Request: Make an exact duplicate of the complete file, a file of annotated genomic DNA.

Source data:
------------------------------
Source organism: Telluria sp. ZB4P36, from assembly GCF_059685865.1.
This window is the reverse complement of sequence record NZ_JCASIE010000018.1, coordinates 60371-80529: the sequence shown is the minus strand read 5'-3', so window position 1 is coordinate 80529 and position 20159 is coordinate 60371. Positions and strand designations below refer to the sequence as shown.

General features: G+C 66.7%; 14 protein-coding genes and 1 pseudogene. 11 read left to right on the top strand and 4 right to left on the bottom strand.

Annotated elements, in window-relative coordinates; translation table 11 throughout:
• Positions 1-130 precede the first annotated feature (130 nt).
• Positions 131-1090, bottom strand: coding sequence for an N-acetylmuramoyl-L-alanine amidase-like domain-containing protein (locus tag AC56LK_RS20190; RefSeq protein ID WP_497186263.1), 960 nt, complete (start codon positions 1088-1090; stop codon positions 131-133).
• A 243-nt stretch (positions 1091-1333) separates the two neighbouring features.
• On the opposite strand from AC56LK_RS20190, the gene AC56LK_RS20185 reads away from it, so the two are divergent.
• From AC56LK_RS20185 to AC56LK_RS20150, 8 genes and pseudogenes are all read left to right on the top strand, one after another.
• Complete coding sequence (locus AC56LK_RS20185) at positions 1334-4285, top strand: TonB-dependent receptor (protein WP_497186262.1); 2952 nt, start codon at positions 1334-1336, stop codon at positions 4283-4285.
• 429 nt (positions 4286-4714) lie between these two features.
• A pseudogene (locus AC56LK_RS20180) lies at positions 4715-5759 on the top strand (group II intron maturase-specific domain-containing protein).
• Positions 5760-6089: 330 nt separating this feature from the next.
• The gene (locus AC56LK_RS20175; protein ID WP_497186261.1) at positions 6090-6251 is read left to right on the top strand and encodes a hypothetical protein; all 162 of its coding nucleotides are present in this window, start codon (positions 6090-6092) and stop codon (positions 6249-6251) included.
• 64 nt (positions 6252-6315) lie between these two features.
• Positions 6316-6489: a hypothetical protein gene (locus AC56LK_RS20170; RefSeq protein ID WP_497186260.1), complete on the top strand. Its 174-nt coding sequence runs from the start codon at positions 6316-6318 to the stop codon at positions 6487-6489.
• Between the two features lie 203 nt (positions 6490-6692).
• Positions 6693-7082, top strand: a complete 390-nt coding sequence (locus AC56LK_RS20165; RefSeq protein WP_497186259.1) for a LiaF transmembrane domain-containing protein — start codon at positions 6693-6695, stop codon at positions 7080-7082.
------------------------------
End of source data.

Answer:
Source organism: Telluria sp. ZB4P36, from assembly GCF_059685865.1.
This window is the reverse complement of sequence record NZ_JCASIE010000018.1, coordinates 60371-80529: the sequence shown is the minus strand read 5'-3', so window position 1 is coordinate 80529 and position 20159 is coordinate 60371. Positions and strand designations below refer to the sequence as shown.

General features: G+C 66.7%; 14 protein-coding genes and 1 pseudogene. 11 read left to right on the top strand and 4 right to left on the bottom strand.

Annotated elements, in window-relative coordinates; translation table 11 throughout:
• Positions 1-130 precede the first annotated feature (130 nt).
• Positions 131-1090, bottom strand: coding sequence for an N-acetylmuramoyl-L-alanine amidase-like domain-containing protein (locus tag AC56LK_RS20190; RefSeq protein ID WP_497186263.1), 960 nt, complete (start codon positions 1088-1090; stop codon positions 131-133).
• A 243-nt stretch (positions 1091-1333) separates the two neighbouring features.
• On the opposite strand from AC56LK_RS20190, the gene AC56LK_RS20185 reads away from it, so the two are divergent.
• From AC56LK_RS20185 to AC56LK_RS20150, 8 genes and pseudogenes are all read left to right on the top strand, one after another.
• Complete coding sequence (locus AC56LK_RS20185) at positions 1334-4285, top strand: TonB-dependent receptor (protein WP_497186262.1); 2952 nt, start codon at positions 1334-1336, stop codon at positions 4283-4285.
• 429 nt (positions 4286-4714) lie between these two features.
• A pseudogene (locus AC56LK_RS20180) lies at positions 4715-5759 on the top strand (group II intron maturase-specific domain-containing protein).
• Positions 5760-6089: 330 nt separating this feature from the next.
• The gene (locus AC56LK_RS20175; protein ID WP_497186261.1) at positions 6090-6251 is read left to right on the top strand and encodes a hypothetical protein; all 162 of its coding nucleotides are present in this window, start codon (positions 6090-6092) and stop codon (positions 6249-6251) included.
• 64 nt (positions 6252-6315) lie between these two features.
• Positions 6316-6489: a hypothetical protein gene (locus AC56LK_RS20170; RefSeq protein ID WP_497186260.1), complete on the top strand. Its 174-nt coding sequence runs from the start codon at positions 6316-6318 to the stop codon at positions 6487-6489.
• Between the two features lie 203 nt (positions 6490-6692).
• Positions 6693-7082, top strand: a complete 390-nt coding sequence (locus AC56LK_RS20165; RefSeq protein WP_497186259.1) for a LiaF transmembrane domain-containing protein — start codon at positions 6693-6695, stop codon at positions 7080-7082.